When the international community ignores ethnic cleansing, it often ends up with a massive bill. If history teaches us anything about averting our eyes from repressive regimes it is that, sooner or later, we must fund refugee camps, send peacekeepers, host negotiations, accommodate thousands of migrants seeking asylum, and then help rebuild shattered nations. Never mind the stain on our collective conscience for standing by as civilians are slaughtered and displaced.
Cameroon, a central African country best known for soccer, is sliding toward ethnic cleansing. Yet, our politicians offer the usual clichés (‘we urge all sides to exercise restraint’). Gregory Stanton, the genocide scholar, has identified the stages through which a society goes before genocide begins Unfortunately, Cameroon is on the way to meeting Stanton’s criteria.
The government of Cameroon’s leader, Paul Biya, has responded to peaceful protests with a disproportionate military crackdown, a curfew, the arrest of journalists and opposition figures and the reported torture of dozens of activists. According to the International Crisis Group, dozens have been killed. There are credible reports of soldiers shooting civilians from helicopters and spraying tear gas at people emerging from Sunday mass. There are also verifiable reports that the security forces have carried out beheadings.
Consequently, since the crackdown on dissent began two years ago, more than 40,000 civilians have fled across the border to Nigeria, leaving behind empty villages. In January, 80 Cameroonian troops followed the refugees, trying to forcibly return them, breaking numerous international and regional laws while they were at it. Yet, Nigeria facilitates the violation of its own sovereignty, keen to supress activities that might inspire its domestic secessionists.
Cameroon’s crisis is rooted in the marginalisation of the Anglophone minority (20 per cent of the population). The government denies English-speaking regions in the south west and north west any degree of autonomy. The Francophone-dominated regime labels anyone calling for devolution of power a terrorist. Yet, the more the government cracks down, the more popular are calls for a new Anglophone nation called Ambazonia. In response to the regime’s tactics, some English-speaking activists have begun kidnapping or murdering officials and security forces.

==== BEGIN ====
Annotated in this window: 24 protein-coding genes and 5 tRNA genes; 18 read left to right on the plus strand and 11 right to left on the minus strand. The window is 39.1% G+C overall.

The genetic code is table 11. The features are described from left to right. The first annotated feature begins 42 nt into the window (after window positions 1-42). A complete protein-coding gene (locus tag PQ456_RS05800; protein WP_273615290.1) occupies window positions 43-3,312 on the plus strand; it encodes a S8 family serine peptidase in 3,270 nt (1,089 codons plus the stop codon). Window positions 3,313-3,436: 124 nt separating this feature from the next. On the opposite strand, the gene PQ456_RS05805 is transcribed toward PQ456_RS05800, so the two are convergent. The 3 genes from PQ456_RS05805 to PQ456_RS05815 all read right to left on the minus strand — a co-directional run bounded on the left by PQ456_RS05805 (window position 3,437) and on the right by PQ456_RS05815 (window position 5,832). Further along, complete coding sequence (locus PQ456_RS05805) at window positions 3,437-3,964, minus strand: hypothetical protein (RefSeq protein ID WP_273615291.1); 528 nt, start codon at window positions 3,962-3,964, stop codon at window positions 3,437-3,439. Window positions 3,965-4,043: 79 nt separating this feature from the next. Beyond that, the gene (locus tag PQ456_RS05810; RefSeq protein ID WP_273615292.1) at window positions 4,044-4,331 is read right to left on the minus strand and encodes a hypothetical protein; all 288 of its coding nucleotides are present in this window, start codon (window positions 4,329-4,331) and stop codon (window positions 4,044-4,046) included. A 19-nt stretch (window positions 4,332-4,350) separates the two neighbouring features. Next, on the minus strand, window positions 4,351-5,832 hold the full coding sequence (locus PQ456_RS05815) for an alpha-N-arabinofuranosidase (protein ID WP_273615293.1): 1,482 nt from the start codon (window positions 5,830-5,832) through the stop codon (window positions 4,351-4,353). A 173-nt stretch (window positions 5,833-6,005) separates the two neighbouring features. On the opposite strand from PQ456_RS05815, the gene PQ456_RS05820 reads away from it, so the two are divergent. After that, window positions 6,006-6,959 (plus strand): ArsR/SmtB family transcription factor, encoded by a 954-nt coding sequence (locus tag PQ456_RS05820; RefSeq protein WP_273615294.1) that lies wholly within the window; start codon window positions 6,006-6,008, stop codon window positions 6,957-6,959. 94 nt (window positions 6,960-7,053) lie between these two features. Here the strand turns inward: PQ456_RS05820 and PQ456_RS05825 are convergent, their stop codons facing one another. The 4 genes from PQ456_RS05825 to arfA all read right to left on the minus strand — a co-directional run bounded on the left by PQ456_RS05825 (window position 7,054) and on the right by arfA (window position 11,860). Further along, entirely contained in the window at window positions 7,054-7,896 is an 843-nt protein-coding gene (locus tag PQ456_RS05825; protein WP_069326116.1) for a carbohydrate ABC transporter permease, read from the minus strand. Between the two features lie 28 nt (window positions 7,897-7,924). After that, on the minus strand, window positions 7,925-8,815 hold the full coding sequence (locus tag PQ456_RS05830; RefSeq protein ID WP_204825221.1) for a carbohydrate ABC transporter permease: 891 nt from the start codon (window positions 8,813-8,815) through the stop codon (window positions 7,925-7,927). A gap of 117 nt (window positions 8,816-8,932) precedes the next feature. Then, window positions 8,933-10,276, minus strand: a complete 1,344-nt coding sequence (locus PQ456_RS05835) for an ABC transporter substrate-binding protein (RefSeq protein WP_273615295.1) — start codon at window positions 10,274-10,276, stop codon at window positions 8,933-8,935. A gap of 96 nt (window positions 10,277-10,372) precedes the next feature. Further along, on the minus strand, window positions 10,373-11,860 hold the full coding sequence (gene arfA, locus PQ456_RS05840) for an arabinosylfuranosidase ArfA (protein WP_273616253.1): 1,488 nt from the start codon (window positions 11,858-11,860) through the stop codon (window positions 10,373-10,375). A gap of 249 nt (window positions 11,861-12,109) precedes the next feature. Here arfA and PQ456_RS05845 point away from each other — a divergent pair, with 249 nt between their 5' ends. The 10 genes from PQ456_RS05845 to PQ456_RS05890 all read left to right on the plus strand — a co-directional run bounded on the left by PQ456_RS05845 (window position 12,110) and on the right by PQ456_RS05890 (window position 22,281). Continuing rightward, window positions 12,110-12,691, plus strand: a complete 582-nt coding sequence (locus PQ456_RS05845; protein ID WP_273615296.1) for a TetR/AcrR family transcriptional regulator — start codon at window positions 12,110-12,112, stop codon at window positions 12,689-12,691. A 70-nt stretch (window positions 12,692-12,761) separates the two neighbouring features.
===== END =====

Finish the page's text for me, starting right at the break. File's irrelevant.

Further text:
In January 2018, 47 Anglophone leaders were abducted from a meeting in the Nigerian capital, Abuja, with the apparent assistance of local security forces. The leaders were deported to Cameroon where they remain in jail, without access to legal representation. Their treatment fueled rumours, intensifies distrust of the authorities, deepens the sense of grievance, radicalises civil society and polarizes the population. Today marks one year since their arrest and detention.
Meanwhile, in French-speaking Cameroon there is little media coverage or debate about the increasing violence in the English-speaking areas. One local observer comments (in an email exchange in March) that Francophone public disengagement resembles the attitude of the rest of the British Isles toward Northern Ireland during the Troubles: they don’t want to know about it and hope it will fade away.
Anglophone frustration exploded two years ago when lawyers went on strike, protesting that new laws were not being translated from French into English; courts in Anglophone areas were forced to conduct business in French and Francophone judges refusing to speak English were foisted upon them. The lawyers were joined by teachers and others from civil society. Each Monday, many schools and shops join strikes called Ghost Towns and in some places, children haven’t been to school for more than a year. There are suggestions some citizens feel intimidated into participating in Ghost Town protests by the more militant Anglophone activists who are reported to have burned 30 uncooperative schools since January 2017. Some parents are said to have sent their children to schools in the more peaceful Francophone areas.